Tokyo is everything. We don’t mean that figuratively either. It’s a place where there’s a store for everything. And if the venue doesn’t exist, the vending machine does. Guaranteed.
We stood on the metro platform, confusedly looking at a map. People bent over backwards to help. We sat perched at an Izakaya bar past close, eating and drinking all of the things. The owners weren’t pissed off; instead they refilled our sake cups. We awkwardly fell asleep on someone’s shoulder on the Shinkansen. They didn’t elbow us awake.
Like the swift moving of metro queues, things in Japan are fast and orderly. But catch a stranger’s eye and they’ll smile warmly in return.
The public selfie is rife. Ramen is eaten in solo booths. Prepackaged lunches are an art form.
Here’s what you can experience in 48 hours. And that’s if you’re taking things slowly.
Shibuya, Sangenjaya, or Shimokitazawa. (Repeat that as fast as you can.) Three S’s, three trendy suburbs. Air b’n’b is a must.
About Life Coffee Roasters. An unassuming shopfront with the friendliest baristas on record. If you’re lucky, they’ll give you their tips on where to eat nearby – the nameless ramen bar recommended to us was still the best meal of the trip*.
Can we have an easier question? Seriously, the options are endless. Shibuya for the neon-signed sushi trains, Cat Street for gyoza, Ebisu for its Mediterranean influence. Not to mention the thousands of tiny Izakaya bars. We love how specific Tokyo gets with their food. You want a tempura bar? Got it. What about a soba noodle-only restaurant? No problem. The tricky part is deciding.
Surprisingly, the amount of French patisseries in Tokyo is baffling. Plus, you’ve got the Tsukiji Fish Market to be at bright and early, so set your alarm. You don’t know it yet, but it will be some of the best sashimi of your life.
Want to sip a Whisky Sour, Bill Murray in Lost in Translation style? Well you can at the New York Bar, on the top floor of the Park Hyatt Hotel. Get your fancy on with jazz music and epic city views. (Also, the espresso martini is tops.)
The Shibuya pedestrian crossing is like watching thousands of marbles splay out on a board. The choreography of side stepping others is an attraction in itself. Note: don’t get distracted and miss the change in lights, like us – it was a close call, a frantic jog, and an embarrassed ‘not a tourist’ laugh.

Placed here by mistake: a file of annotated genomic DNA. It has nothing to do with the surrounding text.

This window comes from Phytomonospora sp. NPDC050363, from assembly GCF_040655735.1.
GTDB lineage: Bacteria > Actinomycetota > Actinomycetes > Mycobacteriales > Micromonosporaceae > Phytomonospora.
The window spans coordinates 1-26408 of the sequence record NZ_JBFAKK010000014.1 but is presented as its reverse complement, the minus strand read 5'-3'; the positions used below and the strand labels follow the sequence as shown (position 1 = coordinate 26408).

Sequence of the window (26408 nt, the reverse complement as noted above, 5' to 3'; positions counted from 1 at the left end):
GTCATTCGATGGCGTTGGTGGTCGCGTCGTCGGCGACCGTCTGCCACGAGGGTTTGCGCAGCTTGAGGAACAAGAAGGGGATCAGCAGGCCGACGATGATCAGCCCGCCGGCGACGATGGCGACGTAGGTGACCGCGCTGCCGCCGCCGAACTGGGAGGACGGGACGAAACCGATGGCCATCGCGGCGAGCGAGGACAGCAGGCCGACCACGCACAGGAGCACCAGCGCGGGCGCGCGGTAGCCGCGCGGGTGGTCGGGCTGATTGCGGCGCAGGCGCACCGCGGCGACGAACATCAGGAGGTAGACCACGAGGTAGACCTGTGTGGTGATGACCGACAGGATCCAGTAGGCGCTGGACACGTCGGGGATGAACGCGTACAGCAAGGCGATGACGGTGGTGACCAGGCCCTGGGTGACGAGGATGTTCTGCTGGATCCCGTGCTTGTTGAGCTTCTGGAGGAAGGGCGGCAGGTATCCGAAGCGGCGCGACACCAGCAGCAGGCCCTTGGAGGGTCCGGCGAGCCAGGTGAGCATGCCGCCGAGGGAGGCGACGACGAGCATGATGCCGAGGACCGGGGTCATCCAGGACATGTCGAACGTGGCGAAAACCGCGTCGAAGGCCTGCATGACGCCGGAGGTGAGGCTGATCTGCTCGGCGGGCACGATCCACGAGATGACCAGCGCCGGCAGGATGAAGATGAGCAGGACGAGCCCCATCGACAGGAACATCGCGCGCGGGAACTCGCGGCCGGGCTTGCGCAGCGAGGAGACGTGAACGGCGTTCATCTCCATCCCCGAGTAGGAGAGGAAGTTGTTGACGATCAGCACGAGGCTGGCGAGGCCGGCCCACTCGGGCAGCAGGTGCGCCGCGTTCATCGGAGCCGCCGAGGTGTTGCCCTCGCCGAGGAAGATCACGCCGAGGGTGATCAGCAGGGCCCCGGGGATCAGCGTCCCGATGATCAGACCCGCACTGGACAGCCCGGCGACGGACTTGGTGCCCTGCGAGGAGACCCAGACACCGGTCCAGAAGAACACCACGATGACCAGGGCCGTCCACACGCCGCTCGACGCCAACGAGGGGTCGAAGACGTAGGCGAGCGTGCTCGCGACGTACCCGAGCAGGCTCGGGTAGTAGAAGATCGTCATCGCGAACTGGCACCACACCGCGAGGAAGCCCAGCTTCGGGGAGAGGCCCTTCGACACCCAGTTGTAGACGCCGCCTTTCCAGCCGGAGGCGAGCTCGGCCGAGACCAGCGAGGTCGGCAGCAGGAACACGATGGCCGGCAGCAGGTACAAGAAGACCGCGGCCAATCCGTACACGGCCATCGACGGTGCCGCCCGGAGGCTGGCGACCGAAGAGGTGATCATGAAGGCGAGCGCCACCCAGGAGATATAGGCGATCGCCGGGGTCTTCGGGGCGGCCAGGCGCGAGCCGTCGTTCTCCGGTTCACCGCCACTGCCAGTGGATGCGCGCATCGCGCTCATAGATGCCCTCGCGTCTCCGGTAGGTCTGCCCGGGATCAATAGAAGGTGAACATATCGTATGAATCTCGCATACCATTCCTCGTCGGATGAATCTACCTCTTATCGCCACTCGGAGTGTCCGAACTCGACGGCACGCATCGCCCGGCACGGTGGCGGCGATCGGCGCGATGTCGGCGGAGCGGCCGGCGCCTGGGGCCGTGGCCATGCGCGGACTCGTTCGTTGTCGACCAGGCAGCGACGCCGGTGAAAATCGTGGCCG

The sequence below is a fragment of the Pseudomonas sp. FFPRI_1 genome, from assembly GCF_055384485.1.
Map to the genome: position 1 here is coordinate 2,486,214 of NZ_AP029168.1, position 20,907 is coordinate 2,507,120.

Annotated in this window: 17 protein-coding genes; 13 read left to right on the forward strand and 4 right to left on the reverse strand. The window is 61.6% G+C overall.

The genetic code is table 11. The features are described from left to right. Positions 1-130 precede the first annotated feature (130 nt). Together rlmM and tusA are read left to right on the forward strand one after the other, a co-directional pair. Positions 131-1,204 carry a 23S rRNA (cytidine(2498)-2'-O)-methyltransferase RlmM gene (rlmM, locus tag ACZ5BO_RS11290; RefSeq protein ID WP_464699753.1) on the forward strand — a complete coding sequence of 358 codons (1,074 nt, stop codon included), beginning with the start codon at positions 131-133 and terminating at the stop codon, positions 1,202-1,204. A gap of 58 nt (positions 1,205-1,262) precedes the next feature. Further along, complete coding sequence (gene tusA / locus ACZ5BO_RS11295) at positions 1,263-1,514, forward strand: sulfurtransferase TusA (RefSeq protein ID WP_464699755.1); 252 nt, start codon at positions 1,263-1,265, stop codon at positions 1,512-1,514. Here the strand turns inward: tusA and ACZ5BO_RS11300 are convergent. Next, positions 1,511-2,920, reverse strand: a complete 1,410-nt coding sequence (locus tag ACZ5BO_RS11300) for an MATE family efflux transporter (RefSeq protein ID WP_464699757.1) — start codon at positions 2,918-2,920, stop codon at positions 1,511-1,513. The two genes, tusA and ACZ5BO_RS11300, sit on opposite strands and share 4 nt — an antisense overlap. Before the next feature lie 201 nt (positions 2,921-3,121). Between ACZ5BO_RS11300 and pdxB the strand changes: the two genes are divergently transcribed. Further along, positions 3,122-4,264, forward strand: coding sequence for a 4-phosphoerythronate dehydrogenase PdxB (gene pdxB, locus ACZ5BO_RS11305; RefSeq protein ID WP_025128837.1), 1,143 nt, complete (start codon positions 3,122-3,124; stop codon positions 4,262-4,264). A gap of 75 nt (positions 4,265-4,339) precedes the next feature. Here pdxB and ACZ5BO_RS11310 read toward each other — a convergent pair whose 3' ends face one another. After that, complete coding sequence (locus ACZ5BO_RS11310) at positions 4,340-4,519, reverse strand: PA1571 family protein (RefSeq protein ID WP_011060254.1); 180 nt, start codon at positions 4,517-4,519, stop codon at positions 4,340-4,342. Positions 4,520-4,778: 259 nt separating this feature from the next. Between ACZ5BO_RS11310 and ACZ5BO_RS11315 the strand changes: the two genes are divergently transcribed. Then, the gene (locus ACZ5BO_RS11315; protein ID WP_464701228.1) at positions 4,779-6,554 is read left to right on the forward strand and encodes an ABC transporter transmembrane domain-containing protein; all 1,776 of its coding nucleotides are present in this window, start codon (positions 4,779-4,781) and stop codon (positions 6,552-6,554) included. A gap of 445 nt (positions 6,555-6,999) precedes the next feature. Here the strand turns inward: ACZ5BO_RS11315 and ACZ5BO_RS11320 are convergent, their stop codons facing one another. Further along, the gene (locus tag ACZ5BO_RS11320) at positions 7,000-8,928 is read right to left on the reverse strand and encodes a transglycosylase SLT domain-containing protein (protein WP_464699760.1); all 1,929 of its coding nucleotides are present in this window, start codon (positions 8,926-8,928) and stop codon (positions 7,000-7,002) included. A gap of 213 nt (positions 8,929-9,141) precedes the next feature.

Everywhere, obviously. Too vague, you say? Head to Daikanyama, where you’ll waltz some of Tokyo’s most stylish streets, or dawdle through the lush Yoyogi Park. If you’re lucky enough to see the cherry blossoms, then power to ya.
For getting lost
Harajuku, where eccentricity is prerequisite for youth subculture. You’ll waste hours browsing quirky market stalls here and generally taking in some amusing sights.
The anti-dance laws had sad-faces on us all. But when you get told to not do something, it makes you do it more. Aoyama-Hachi is our secret discovery: four different floors with a mixed bag of tunes – you’re guaranteed a good night out.
Another question with answers to last a lifetime. Omotosando for Tokyo’s Champs-Elysées (read: stunning designer avenues and department store galore); Shibuya for vintage store heaven; and Cat Street to emulate the cool kids’ style.
There’s no shortage of museums, galleries and exhibitions. We love it. If there’s time, 45 minutes away is the Edo Open Air museum; a must for architecture-lovers. Plus, don’t forget that at nighttime, the lit-up metropolis becomes the Times Square of Tokyo. It’s endless eye-candy.
The T-site at Daikanyama is the most epic of book stores. Trust us. Head there immediately.
So forget Disneyland. Because Tokyo is where the magic happens.
*Sheds single tear at the memory.
Image credit: (Header) Real Food via photographer Martin Parr, Jackiepianist Tumblr, Jess Carey: Ordinary Girl Extraordinary Dreamer blog, Tokto Rockabilly dancers by Sue Ding, Fresh.i.am via Tokyo Fashion Tumblr, @Tokyotina_ Instagram, @daikanyama.tsutaya Instagram.